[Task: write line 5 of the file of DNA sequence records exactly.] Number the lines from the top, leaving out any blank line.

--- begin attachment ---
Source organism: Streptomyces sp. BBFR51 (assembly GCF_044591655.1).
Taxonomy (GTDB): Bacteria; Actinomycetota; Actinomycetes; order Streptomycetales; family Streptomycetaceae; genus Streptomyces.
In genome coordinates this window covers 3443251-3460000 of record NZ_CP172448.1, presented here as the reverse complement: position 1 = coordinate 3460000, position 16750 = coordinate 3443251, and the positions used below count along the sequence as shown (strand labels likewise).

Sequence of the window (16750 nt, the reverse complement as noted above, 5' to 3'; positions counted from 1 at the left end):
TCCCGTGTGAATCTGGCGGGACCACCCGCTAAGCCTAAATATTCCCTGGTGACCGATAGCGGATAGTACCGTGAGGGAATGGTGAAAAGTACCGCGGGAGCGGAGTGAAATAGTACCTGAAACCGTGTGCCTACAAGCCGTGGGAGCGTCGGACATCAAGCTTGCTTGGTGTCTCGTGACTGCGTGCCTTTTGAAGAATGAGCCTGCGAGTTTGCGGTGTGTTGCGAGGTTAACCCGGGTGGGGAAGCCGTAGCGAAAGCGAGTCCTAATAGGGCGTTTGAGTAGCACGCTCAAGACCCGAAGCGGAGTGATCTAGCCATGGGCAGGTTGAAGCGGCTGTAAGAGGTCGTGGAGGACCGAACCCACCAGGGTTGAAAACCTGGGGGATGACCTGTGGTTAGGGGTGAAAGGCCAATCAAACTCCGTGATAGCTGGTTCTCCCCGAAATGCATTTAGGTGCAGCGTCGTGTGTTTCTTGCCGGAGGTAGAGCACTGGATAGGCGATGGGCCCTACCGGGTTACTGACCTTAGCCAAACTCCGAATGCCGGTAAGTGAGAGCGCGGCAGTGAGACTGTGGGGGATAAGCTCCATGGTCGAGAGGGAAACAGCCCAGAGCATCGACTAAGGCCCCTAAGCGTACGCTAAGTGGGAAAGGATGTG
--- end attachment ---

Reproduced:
TCCCGTGTGAATCTGGCGGGACCACCCGCTAAGCCTAAATATTCCCTGGTGACCGATAGCGGATAGTACCGTGAGGGAATGGTGAAAAGTACCGCGGGAGCGGAGTGAAATAGTACCTGAAACCGTGTGCCTACAAGCCGTGGGAGCGTCGGACATCAAGCTTGCTTGGTGTCTCGTGACTGCGTGCCTTTTGAAGAATGAGCCTGCGAGTTTGCGGTGTGTTGCGAGGTTAACCCGGGTGGGGAAGCCGTAGCGAAAGCGAGTCCTAATAGGGCGTTTGAGTAGCACGCTCAAGACCCGAAGCGGAGTGATCTAGCCATGGGCAGGTTGAAGCGGCTGTAAGAGGTCGTGGAGGACCGAACCCACCAGGGTTGAAAACCTGGGGGATGACCTGTGGTTAGGGGTGAAAGGCCAATCAAACTCCGTGATAGCTGGTTCTCCCCGAAATGCATTTAGGTGCAGCGTCGTGTGTTTCTTGCCGGAGGTAGAGCACTGGATAGGCGATGGGCCCTACCGGGTTACTGACCTTAGCCAAACTCCGAATGCCGGTAAGTGAGAGCGCGGCAGTGAGACTGTGGGGGATAAGCTCCATGGTCGAGAGGGAAACAGCCCAGAGCATCGACTAAGGCCCCTAAGCGTACGCTAAGTGGGAAAGGATGTG